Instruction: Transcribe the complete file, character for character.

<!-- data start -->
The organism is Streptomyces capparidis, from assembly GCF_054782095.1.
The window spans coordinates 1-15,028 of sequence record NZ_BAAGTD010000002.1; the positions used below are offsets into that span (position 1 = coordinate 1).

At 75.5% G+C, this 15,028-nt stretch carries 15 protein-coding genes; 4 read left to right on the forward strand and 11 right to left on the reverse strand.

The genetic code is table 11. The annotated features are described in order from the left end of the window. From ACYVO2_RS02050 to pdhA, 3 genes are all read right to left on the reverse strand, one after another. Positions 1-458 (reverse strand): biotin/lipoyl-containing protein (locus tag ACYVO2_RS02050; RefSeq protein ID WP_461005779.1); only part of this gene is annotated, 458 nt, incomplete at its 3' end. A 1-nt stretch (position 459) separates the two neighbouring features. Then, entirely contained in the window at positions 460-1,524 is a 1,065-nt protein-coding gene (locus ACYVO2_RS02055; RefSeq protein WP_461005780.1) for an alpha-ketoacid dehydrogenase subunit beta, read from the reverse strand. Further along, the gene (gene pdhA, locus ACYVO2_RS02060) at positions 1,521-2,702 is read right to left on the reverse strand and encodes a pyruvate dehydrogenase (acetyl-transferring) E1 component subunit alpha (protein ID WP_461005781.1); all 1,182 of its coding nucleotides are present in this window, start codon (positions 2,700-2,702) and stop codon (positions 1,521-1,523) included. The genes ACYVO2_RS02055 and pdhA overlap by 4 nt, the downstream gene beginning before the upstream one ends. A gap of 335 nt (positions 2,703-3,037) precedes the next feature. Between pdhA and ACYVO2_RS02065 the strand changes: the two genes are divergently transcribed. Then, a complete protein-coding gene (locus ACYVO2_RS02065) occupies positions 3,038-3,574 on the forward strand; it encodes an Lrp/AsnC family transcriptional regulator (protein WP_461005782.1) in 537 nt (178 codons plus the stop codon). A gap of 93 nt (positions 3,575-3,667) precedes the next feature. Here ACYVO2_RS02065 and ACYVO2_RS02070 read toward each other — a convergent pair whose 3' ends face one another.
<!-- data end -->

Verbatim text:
The organism is Streptomyces capparidis, from assembly GCF_054782095.1.
The window spans coordinates 1-15,028 of sequence record NZ_BAAGTD010000002.1; the positions used below are offsets into that span (position 1 = coordinate 1).

At 75.5% G+C, this 15,028-nt stretch carries 15 protein-coding genes; 4 read left to right on the forward strand and 11 right to left on the reverse strand.

The genetic code is table 11. The annotated features are described in order from the left end of the window. From ACYVO2_RS02050 to pdhA, 3 genes are all read right to left on the reverse strand, one after another. Positions 1-458 (reverse strand): biotin/lipoyl-containing protein (locus tag ACYVO2_RS02050; RefSeq protein ID WP_461005779.1); only part of this gene is annotated, 458 nt, incomplete at its 3' end. A 1-nt stretch (position 459) separates the two neighbouring features. Then, entirely contained in the window at positions 460-1,524 is a 1,065-nt protein-coding gene (locus ACYVO2_RS02055; RefSeq protein WP_461005780.1) for an alpha-ketoacid dehydrogenase subunit beta, read from the reverse strand. Further along, the gene (gene pdhA, locus ACYVO2_RS02060) at positions 1,521-2,702 is read right to left on the reverse strand and encodes a pyruvate dehydrogenase (acetyl-transferring) E1 component subunit alpha (protein ID WP_461005781.1); all 1,182 of its coding nucleotides are present in this window, start codon (positions 2,700-2,702) and stop codon (positions 1,521-1,523) included. The genes ACYVO2_RS02055 and pdhA overlap by 4 nt, the downstream gene beginning before the upstream one ends. A gap of 335 nt (positions 2,703-3,037) precedes the next feature. Between pdhA and ACYVO2_RS02065 the strand changes: the two genes are divergently transcribed. Then, a complete protein-coding gene (locus ACYVO2_RS02065) occupies positions 3,038-3,574 on the forward strand; it encodes an Lrp/AsnC family transcriptional regulator (protein WP_461005782.1) in 537 nt (178 codons plus the stop codon). A gap of 93 nt (positions 3,575-3,667) precedes the next feature. Here ACYVO2_RS02065 and ACYVO2_RS02070 read toward each other — a convergent pair whose 3' ends face one another.